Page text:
This story is continued from Swan Warrior parts 1 & 2
For the Silver Sword's background please refer to Forging and the 1st Unworthy.
Swan Warrior Part 3
Let the praise of God be on their lips and a two-edged sword in their hand, to deal out vengeance to the nations and punishment on all the peoples.
Psalm 149: 6-7
Norin crossed the quiet campsite easily despite the dark. A sentry guarding the dwelling of his chieftain looked up in surprise as Norin and the small ragged man following him stopped in front of the tent.
“I need to speak with Chieftain Keth,” said Norin.
“He’s sleeping…” the guard began but Norin interrupted him.
“This is urgent. Wake him.”
With an uncertain look over his shoulder, the guard entered the tent. There was a shuffling sound inside then Keth emerged, fully dressed and looking worried.
“What is it, Norin?” he asked.
Norin opened his mouth to reply but before he could speak, Oathswine’s voice cut through the silence of the camp.
“What is the meaning of this, Norin?”
Norin clenched his hands into fists as he turned to face Oathswine and Utaria. Now there was no chance of keeping this from the rest of the camp.
“The guards said they woke us on your orders,” Utaria added in a softer voice. “What is the trouble?”
Norin gestured at the man beside him and said, “This man stumbled upon our camp and needs our help. I think you should hear his story.”
The man swallowed, nodded to the chieftains and Lady Utaria, and fiddled with the frayed end of his tunic. At last he took a deep breath and worked up enough courage to speak.
“Sardi slavers came up from the south and captured most of my clan. I’m one of the few who escaped.”
“This is what you dragged us out of bed for?” demanded Oathswine. “Slave traders often turn on the clans at this time of year. The seas are so rough this season that Sardi can’t send ships to make raids on the islands where they usually get their slaves.”
“Why should that make it any less our concern?” asked Keth.
“He was not finished.” Norin snapped. “Hear him out!”
Encouraged by Norin’s support the clansman continued, “There is a rumor that the southern empire’s slave markets are paying the slavers extra if they capture chieftains and bring them to Sardi alive. I heard of another clan who lost their chieftain to the raiders much earlier in the year, before the seas would have been rough.”
Norin watched Oathswine and Keth’s expressions change and Utaria’s eyes widen, satisfying him that they understood the threat to themselves.
“It is said that Chieftain Tayad will provide protection to the survivors of any clan which is attacked,” said the clansman. “The survivors of my clan chose to send runners in each direction to find him and his warriors. We figured with so many slave traders in the area he couldn’t be far.”
“Tayad is hardly a chieftain!” Oathswine scoffed.
Norin cocked an eyebrow. “You’ve heard of him?”
“Most of the clans have,” said Keth.
“Tayad appeared shortly after the attack on your clan, Norin,” Oathswine added. “Most of the clans see him and his band of vagabonds as saviors. To me they just sound like trouble makers.”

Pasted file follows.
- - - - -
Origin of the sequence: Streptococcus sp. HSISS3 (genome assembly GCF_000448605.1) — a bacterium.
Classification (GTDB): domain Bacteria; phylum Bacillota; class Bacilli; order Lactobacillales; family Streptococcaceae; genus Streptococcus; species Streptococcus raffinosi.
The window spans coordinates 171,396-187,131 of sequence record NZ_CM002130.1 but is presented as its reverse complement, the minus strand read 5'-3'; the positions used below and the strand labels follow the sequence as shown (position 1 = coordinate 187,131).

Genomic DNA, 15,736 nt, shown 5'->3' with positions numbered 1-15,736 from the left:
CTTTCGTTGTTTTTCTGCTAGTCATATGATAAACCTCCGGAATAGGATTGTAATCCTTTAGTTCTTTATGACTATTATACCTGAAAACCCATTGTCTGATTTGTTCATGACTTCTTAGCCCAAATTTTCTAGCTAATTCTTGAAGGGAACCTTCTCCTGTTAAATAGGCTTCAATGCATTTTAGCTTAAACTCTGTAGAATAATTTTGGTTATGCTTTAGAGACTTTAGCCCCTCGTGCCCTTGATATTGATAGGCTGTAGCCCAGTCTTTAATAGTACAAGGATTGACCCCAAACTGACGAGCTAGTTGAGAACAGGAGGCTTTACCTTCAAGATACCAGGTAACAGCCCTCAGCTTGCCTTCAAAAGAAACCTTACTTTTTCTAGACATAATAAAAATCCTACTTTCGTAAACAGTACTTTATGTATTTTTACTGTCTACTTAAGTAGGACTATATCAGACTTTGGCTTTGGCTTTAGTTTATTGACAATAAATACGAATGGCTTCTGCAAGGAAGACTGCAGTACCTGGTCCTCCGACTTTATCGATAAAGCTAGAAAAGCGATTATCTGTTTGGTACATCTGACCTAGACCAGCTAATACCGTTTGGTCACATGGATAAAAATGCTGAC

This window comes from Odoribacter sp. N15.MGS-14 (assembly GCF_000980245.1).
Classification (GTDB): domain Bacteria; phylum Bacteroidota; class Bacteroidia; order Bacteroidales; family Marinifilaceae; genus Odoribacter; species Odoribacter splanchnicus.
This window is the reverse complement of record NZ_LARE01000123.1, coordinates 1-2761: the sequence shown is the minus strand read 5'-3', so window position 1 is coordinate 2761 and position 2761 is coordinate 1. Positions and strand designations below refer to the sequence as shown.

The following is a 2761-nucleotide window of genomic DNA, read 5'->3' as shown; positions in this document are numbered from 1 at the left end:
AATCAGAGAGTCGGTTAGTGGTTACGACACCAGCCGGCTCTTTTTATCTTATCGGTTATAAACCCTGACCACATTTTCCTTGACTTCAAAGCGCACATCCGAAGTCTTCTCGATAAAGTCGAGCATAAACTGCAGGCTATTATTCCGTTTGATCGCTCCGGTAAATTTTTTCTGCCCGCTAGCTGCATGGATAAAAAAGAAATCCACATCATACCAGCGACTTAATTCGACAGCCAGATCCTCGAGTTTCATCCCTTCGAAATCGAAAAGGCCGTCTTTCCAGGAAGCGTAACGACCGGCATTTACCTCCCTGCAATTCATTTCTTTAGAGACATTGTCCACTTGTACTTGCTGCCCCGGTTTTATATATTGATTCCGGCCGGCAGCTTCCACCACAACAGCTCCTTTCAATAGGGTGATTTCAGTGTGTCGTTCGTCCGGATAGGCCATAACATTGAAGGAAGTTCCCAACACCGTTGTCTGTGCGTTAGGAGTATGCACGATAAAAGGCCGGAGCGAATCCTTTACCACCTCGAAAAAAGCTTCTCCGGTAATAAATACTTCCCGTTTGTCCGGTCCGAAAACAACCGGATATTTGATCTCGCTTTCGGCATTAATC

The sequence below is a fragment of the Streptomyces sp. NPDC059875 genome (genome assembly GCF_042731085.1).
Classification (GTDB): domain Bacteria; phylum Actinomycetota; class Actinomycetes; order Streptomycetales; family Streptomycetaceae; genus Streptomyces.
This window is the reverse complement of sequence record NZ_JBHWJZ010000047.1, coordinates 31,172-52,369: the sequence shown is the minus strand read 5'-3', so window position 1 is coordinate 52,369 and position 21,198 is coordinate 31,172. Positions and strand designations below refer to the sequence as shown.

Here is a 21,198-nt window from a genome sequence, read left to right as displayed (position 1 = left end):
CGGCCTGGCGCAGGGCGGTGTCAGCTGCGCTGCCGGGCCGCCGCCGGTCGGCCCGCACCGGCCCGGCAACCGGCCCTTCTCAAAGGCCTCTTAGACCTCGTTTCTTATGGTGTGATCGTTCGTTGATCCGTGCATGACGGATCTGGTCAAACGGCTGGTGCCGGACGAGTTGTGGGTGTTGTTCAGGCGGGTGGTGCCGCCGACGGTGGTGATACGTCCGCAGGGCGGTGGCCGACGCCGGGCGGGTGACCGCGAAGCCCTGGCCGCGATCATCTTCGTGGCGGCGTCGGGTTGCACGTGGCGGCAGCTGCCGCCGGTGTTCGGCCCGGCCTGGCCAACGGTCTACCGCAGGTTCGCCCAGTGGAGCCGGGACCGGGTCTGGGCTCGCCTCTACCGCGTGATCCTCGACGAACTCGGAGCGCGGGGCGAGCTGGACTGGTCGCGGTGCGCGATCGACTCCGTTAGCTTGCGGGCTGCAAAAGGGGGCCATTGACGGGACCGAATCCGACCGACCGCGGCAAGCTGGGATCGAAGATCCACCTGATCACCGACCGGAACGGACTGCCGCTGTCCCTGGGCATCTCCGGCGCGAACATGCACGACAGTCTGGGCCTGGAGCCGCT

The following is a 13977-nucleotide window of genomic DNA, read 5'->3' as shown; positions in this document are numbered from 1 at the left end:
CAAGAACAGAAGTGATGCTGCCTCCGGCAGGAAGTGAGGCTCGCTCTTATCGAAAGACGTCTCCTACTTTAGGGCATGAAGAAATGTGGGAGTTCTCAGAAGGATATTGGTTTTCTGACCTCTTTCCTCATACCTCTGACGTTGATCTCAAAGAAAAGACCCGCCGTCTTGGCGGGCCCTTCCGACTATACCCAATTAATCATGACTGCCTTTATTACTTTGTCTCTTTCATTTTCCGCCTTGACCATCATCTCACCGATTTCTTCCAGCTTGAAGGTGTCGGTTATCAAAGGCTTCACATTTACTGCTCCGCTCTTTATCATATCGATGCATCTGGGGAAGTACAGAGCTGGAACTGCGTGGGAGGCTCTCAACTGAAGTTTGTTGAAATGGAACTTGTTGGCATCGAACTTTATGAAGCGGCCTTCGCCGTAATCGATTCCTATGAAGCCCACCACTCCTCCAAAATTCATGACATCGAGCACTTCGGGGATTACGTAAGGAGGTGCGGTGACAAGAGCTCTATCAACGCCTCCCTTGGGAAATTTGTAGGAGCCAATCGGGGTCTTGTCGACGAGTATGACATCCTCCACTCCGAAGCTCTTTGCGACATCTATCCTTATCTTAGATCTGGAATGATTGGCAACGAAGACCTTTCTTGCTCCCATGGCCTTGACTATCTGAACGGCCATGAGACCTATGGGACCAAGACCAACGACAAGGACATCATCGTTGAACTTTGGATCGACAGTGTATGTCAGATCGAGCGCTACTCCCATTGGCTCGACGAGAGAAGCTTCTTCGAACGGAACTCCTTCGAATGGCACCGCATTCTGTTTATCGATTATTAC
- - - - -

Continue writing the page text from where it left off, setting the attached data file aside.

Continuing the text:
“Tayad was the second son of a chieftain but he was never meant to lead the clan,” Utaria explained. “His father died of a wound inflicted in a battle against the Roviniens. Not long after the death of Tayad’s father, Sardi slavers found the clan’s campsite. The slavers took his mother and older brother captive along with many members of the clan. Tayad and a few warriors who escaped chose to live in hiding. It is said they raid the encampments of their Rovinien and Sardi enemies in retaliation for their injustices on the clans. I have also heard what your friend here tells us, that Tayad offers protection to clansmen in trouble.”
“I think I should like to meet this Chieftain Tayad,” said Norin. “Before that, though, it is our responsibility to rescue this man’s chieftain…”
“Chieftain Fin,” the clansman said.
“Chieftain Fin,” Norin repeated. “We cannot let the Sardi slavers believe that they can continue to capture chieftains and prey on their people. If we are to save Fin’s clan, we’ll have to reach the slavers before they make it to Sardi. The clansman can lead us to where they attacked. From there we will do our best to track them.”
“If you are suggesting we attack the slavers you are mad!” cried Oathswine.
“No, he's right. If we do not wish to be oppressed we must fight back,” said Keth. “I’ll rouse my warriors at once.”
He called his guard, instructing the man to wake the warriors then gathered his weapons and gear.
“I do not agree with your methods,” said Oathswine giving Norin a hard look, “but I am not going to let you and Keth ride into danger alone.”
He moved toward his tent calling orders to his own warriors in his loud voice as he went.
“We will need my warriors here to guard the camp,” said Utaria. “I will remain to supervise them.”
“Very good my lady.”
Norin moved quickly toward his tent, returning a few minutes later wearing chainmail and carrying his horse’s gear. As Norin readied him, his horse flattened his ears in annoyance at being woken.
“Norin!” a voice cried from behind him.
He turned to face Elena.
“My father told me what you plan to do,” she said taking his hand. “You are doing the right thing, Light bless you for it! Just be careful.”
“I promise,” he said.
“We are ready Norin,” Oathswine called.